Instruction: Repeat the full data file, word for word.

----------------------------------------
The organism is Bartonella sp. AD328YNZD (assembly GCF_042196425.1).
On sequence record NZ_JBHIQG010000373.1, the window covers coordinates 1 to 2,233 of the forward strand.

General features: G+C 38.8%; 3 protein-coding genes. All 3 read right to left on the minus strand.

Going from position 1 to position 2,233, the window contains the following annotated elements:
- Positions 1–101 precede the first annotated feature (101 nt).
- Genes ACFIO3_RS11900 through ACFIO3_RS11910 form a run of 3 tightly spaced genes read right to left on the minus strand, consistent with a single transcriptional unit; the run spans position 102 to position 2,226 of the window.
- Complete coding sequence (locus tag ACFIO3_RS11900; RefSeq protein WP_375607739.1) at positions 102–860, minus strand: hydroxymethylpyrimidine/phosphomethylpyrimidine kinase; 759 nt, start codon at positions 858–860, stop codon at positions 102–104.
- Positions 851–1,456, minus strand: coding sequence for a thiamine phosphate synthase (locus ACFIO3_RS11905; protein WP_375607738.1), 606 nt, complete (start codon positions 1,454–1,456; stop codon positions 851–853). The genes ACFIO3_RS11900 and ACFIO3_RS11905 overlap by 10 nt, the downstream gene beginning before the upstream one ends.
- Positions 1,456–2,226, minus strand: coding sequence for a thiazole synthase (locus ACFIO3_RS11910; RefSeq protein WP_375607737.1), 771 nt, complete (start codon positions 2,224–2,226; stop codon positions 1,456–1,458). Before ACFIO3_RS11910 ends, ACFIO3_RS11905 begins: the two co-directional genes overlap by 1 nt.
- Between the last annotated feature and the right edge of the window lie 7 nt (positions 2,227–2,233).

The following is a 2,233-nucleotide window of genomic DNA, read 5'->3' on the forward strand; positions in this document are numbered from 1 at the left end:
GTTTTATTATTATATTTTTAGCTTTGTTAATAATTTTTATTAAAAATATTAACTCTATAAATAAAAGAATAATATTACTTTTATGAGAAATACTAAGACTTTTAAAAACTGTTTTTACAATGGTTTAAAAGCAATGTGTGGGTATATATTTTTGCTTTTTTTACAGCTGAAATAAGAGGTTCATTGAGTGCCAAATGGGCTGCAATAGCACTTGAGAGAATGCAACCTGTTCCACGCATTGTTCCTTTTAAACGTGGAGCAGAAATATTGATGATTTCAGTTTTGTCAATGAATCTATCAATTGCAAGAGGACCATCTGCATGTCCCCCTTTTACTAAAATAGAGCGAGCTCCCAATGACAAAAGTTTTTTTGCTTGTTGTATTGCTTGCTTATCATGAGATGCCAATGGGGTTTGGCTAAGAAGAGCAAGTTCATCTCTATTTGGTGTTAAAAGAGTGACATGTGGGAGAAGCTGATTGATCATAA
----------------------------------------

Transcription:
The organism is Bartonella sp. AD328YNZD (assembly GCF_042196425.1).
On sequence record NZ_JBHIQG010000373.1, the window covers coordinates 1 to 2,233 of the forward strand.

General features: G+C 38.8%; 3 protein-coding genes. All 3 read right to left on the minus strand.

Going from position 1 to position 2,233, the window contains the following annotated elements:
- Positions 1–101 precede the first annotated feature (101 nt).
- Genes ACFIO3_RS11900 through ACFIO3_RS11910 form a run of 3 tightly spaced genes read right to left on the minus strand, consistent with a single transcriptional unit; the run spans position 102 to position 2,226 of the window.
- Complete coding sequence (locus tag ACFIO3_RS11900; RefSeq protein WP_375607739.1) at positions 102–860, minus strand: hydroxymethylpyrimidine/phosphomethylpyrimidine kinase; 759 nt, start codon at positions 858–860, stop codon at positions 102–104.
- Positions 851–1,456, minus strand: coding sequence for a thiamine phosphate synthase (locus ACFIO3_RS11905; protein WP_375607738.1), 606 nt, complete (start codon positions 1,454–1,456; stop codon positions 851–853). The genes ACFIO3_RS11900 and ACFIO3_RS11905 overlap by 10 nt, the downstream gene beginning before the upstream one ends.
- Positions 1,456–2,226, minus strand: coding sequence for a thiazole synthase (locus ACFIO3_RS11910; RefSeq protein WP_375607737.1), 771 nt, complete (start codon positions 2,224–2,226; stop codon positions 1,456–1,458). Before ACFIO3_RS11910 ends, ACFIO3_RS11905 begins: the two co-directional genes overlap by 1 nt.
- Between the last annotated feature and the right edge of the window lie 7 nt (positions 2,227–2,233).

The following is a 2,233-nucleotide window of genomic DNA, read 5'->3' on the forward strand; positions in this document are numbered from 1 at the left end:
GTTTTATTATTATATTTTTAGCTTTGTTAATAATTTTTATTAAAAATATTAACTCTATAAATAAAAGAATAATATTACTTTTATGAGAAATACTAAGACTTTTAAAAACTGTTTTTACAATGGTTTAAAAGCAATGTGTGGGTATATATTTTTGCTTTTTTTACAGCTGAAATAAGAGGTTCATTGAGTGCCAAATGGGCTGCAATAGCACTTGAGAGAATGCAACCTGTTCCACGCATTGTTCCTTTTAAACGTGGAGCAGAAATATTGATGATTTCAGTTTTGTCAATGAATCTATCAATTGCAAGAGGACCATCTGCATGTCCCCCTTTTACTAAAATAGAGCGAGCTCCCAATGACAAAAGTTTTTTTGCTTGTTGTATTGCTTGCTTATCATGAGATGCCAATGGGGTTTGGCTAAGAAGAGCAAGTTCATCTCTATTTGGTGTTAAAAGAGTGACATGTGGGAGAAGCTGATTGATCATAA